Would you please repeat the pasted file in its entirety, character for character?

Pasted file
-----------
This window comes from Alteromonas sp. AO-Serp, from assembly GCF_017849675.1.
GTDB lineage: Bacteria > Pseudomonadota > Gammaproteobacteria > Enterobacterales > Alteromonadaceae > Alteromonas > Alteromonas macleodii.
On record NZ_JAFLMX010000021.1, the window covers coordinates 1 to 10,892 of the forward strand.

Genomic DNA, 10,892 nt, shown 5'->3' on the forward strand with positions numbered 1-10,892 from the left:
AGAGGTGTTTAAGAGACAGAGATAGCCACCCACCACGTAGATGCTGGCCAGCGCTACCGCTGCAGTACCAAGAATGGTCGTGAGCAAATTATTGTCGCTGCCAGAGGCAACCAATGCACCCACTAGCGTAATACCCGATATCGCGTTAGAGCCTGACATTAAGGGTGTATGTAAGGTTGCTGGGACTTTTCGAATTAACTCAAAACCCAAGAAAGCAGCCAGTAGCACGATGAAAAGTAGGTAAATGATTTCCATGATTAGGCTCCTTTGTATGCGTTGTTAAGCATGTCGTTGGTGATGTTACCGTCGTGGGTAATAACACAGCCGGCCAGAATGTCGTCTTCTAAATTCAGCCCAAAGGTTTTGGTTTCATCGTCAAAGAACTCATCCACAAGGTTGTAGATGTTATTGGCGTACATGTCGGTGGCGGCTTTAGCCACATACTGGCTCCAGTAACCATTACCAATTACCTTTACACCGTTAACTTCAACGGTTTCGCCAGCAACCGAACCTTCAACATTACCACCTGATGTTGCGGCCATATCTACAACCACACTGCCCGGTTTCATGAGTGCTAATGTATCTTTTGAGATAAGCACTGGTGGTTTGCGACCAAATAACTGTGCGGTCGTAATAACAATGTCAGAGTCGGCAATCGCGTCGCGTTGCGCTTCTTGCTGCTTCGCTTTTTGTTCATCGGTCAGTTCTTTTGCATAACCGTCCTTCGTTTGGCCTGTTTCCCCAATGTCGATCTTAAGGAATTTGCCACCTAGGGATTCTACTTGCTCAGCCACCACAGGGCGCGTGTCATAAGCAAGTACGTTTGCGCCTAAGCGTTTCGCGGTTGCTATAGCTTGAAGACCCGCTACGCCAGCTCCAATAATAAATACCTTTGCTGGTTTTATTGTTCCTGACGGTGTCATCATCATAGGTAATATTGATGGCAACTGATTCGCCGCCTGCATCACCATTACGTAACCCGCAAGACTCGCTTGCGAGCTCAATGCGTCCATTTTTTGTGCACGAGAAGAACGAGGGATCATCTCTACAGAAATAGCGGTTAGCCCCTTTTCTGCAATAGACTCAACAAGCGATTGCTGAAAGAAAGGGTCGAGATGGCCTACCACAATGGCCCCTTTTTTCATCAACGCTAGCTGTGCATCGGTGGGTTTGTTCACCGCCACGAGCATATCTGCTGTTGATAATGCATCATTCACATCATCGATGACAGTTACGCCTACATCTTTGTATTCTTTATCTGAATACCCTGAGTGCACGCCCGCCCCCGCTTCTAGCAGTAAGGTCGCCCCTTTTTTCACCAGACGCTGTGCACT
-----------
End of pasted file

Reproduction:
This window comes from Alteromonas sp. AO-Serp, from assembly GCF_017849675.1.
GTDB lineage: Bacteria > Pseudomonadota > Gammaproteobacteria > Enterobacterales > Alteromonadaceae > Alteromonas > Alteromonas macleodii.
On record NZ_JAFLMX010000021.1, the window covers coordinates 1 to 10,892 of the forward strand.

Genomic DNA, 10,892 nt, shown 5'->3' on the forward strand with positions numbered 1-10,892 from the left:
AGAGGTGTTTAAGAGACAGAGATAGCCACCCACCACGTAGATGCTGGCCAGCGCTACCGCTGCAGTACCAAGAATGGTCGTGAGCAAATTATTGTCGCTGCCAGAGGCAACCAATGCACCCACTAGCGTAATACCCGATATCGCGTTAGAGCCTGACATTAAGGGTGTATGTAAGGTTGCTGGGACTTTTCGAATTAACTCAAAACCCAAGAAAGCAGCCAGTAGCACGATGAAAAGTAGGTAAATGATTTCCATGATTAGGCTCCTTTGTATGCGTTGTTAAGCATGTCGTTGGTGATGTTACCGTCGTGGGTAATAACACAGCCGGCCAGAATGTCGTCTTCTAAATTCAGCCCAAAGGTTTTGGTTTCATCGTCAAAGAACTCATCCACAAGGTTGTAGATGTTATTGGCGTACATGTCGGTGGCGGCTTTAGCCACATACTGGCTCCAGTAACCATTACCAATTACCTTTACACCGTTAACTTCAACGGTTTCGCCAGCAACCGAACCTTCAACATTACCACCTGATGTTGCGGCCATATCTACAACCACACTGCCCGGTTTCATGAGTGCTAATGTATCTTTTGAGATAAGCACTGGTGGTTTGCGACCAAATAACTGTGCGGTCGTAATAACAATGTCAGAGTCGGCAATCGCGTCGCGTTGCGCTTCTTGCTGCTTCGCTTTTTGTTCATCGGTCAGTTCTTTTGCATAACCGTCCTTCGTTTGGCCTGTTTCCCCAATGTCGATCTTAAGGAATTTGCCACCTAGGGATTCTACTTGCTCAGCCACCACAGGGCGCGTGTCATAAGCAAGTACGTTTGCGCCTAAGCGTTTCGCGGTTGCTATAGCTTGAAGACCCGCTACGCCAGCTCCAATAATAAATACCTTTGCTGGTTTTATTGTTCCTGACGGTGTCATCATCATAGGTAATATTGATGGCAACTGATTCGCCGCCTGCATCACCATTACGTAACCCGCAAGACTCGCTTGCGAGCTCAATGCGTCCATTTTTTGTGCACGAGAAGAACGAGGGATCATCTCTACAGAAATAGCGGTTAGCCCCTTTTCTGCAATAGACTCAACAAGCGATTGCTGAAAGAAAGGGTCGAGATGGCCTACCACAATGGCCCCTTTTTTCATCAACGCTAGCTGTGCATCGGTGGGTTTGTTCACCGCCACGAGCATATCTGCTGTTGATAATGCATCATTCACATCATCGATGACAGTTACGCCTACATCTTTGTATTCTTTATCTGAATACCCTGAGTGCACGCCCGCCCCCGCTTCTAGCAGTAAGGTCGCCCCTTTTTTCACCAGACGCTGTGCACT